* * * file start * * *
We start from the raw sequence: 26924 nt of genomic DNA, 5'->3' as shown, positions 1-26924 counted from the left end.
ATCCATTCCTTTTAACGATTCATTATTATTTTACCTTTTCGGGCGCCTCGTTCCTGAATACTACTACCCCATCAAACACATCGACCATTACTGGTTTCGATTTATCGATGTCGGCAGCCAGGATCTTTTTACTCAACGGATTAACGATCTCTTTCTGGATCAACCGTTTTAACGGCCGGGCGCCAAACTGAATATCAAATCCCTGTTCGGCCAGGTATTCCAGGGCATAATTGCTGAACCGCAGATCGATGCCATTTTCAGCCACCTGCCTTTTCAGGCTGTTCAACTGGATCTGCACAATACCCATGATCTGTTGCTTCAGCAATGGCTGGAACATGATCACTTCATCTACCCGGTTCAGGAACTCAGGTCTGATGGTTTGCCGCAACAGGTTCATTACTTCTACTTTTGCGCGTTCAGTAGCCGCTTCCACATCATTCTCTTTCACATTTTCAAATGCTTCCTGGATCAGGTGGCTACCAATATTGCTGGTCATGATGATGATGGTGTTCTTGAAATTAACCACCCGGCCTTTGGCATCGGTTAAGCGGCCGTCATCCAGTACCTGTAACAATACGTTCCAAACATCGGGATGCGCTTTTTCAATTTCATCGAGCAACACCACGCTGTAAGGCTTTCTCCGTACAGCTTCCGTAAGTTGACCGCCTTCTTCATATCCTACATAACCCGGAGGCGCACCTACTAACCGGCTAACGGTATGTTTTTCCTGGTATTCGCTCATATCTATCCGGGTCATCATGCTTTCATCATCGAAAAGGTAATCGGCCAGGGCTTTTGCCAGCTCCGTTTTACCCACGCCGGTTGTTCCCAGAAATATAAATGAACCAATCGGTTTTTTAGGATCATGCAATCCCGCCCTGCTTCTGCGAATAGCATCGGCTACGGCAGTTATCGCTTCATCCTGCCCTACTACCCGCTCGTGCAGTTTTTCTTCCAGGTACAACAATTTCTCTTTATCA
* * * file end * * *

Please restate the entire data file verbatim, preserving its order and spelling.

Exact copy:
We start from the raw sequence: 26924 nt of genomic DNA, 5'->3' as shown, positions 1-26924 counted from the left end.
ATCCATTCCTTTTAACGATTCATTATTATTTTACCTTTTCGGGCGCCTCGTTCCTGAATACTACTACCCCATCAAACACATCGACCATTACTGGTTTCGATTTATCGATGTCGGCAGCCAGGATCTTTTTACTCAACGGATTAACGATCTCTTTCTGGATCAACCGTTTTAACGGCCGGGCGCCAAACTGAATATCAAATCCCTGTTCGGCCAGGTATTCCAGGGCATAATTGCTGAACCGCAGATCGATGCCATTTTCAGCCACCTGCCTTTTCAGGCTGTTCAACTGGATCTGCACAATACCCATGATCTGTTGCTTCAGCAATGGCTGGAACATGATCACTTCATCTACCCGGTTCAGGAACTCAGGTCTGATGGTTTGCCGCAACAGGTTCATTACTTCTACTTTTGCGCGTTCAGTAGCCGCTTCCACATCATTCTCTTTCACATTTTCAAATGCTTCCTGGATCAGGTGGCTACCAATATTGCTGGTCATGATGATGATGGTGTTCTTGAAATTAACCACCCGGCCTTTGGCATCGGTTAAGCGGCCGTCATCCAGTACCTGTAACAATACGTTCCAAACATCGGGATGCGCTTTTTCAATTTCATCGAGCAACACCACGCTGTAAGGCTTTCTCCGTACAGCTTCCGTAAGTTGACCGCCTTCTTCATATCCTACATAACCCGGAGGCGCACCTACTAACCGGCTAACGGTATGTTTTTCCTGGTATTCGCTCATATCTATCCGGGTCATCATGCTTTCATCATCGAAAAGGTAATCGGCCAGGGCTTTTGCCAGCTCCGTTTTACCCACGCCGGTTGTTCCCAGAAATATAAATGAACCAATCGGTTTTTTAGGATCATGCAATCCCGCCCTGCTTCTGCGAATAGCATCGGCTACGGCAGTTATCGCTTCATCCTGCCCTACTACCCGCTCGTGCAGTTTTTCTTCCAGGTACAACAATTTCTCTTTATCA